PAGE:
my fifteen-year-old daughter, Alison, stood in the middle of her room, surrounded by piles of T-shirts, shorts, tennis shoes, still-dirty laundry, and toiletries we'd just purchased.
"Don't you think you ought to take a rain poncho since you'll be camping out? What about tucking in the stuff we bought?" I asked, a bit time-pressured since she needed to leave from the church in an hour.
"I don't need your help packing, and I'm not taking any of that stuff, especially the poncho," Alison answered, irritated at my interference. Within a few minutes, our conversation escalated into anger, and an uncomfortable silence accompanied us as I drove her to catch the church van headed for camp.
What happened to that good relationship Ali and I used to have, Lord? I asked on the way home, my heart sinking. Snapshots of the after-school conversations we'd shared over hot chocolate and freshly baked donuts drifted across my memory. Maybe that's why the tensions of mid-adolescence came as such a big surprise. Suddenly, my suggestions on homework (or just about anything) were met with an argument. When her room looked like nuclear fallout, she resented my reminders to clean it. All I had to do was say "Mom things," and Alison found me irritating.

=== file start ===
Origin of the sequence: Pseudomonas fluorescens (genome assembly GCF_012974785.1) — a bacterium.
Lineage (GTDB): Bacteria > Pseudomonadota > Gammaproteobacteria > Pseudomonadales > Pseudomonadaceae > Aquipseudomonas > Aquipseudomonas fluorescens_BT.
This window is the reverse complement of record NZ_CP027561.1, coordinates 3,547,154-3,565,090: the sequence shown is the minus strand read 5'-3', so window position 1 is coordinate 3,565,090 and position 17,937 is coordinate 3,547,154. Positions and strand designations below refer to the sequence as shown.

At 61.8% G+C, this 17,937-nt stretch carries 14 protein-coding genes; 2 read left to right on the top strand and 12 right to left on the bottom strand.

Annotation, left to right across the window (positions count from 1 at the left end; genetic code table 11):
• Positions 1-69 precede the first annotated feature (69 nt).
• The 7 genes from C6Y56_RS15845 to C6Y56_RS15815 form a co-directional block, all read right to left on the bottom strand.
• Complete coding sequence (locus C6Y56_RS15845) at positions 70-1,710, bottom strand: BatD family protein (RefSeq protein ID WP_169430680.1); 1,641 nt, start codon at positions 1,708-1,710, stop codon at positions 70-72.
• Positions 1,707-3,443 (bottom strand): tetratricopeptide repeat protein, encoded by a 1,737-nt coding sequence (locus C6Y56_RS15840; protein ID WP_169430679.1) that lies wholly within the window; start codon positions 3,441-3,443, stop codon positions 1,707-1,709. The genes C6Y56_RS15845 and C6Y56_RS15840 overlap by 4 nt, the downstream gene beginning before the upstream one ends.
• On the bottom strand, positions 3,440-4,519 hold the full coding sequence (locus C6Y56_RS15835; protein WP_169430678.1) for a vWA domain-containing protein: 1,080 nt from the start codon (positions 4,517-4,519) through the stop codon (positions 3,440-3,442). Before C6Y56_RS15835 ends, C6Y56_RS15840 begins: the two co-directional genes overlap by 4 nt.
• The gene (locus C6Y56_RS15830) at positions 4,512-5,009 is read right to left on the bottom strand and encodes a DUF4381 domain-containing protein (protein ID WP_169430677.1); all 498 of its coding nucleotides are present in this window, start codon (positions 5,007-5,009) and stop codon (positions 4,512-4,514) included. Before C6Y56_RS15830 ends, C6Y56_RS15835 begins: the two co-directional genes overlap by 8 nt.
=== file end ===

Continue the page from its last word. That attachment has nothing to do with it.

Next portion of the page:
The mother-daughter relationship can be one of the most intense, loving, and strainedespecially during adolescence. As moms, we try to prepare our daughters for what's ahead, hoping they'll accept at least some of our advice. All the while they're trying to spread their wings. So what can we do when mother-daughter conflicts erupt? For me, the first step toward a better relationship was on my knees. As I spent time talking with God about what he wanted for Ali and me, God revealed some "majors" to focus on: the need to listen and accept our differences, and the need to stop exerting control in areas he pointed out were "minors."1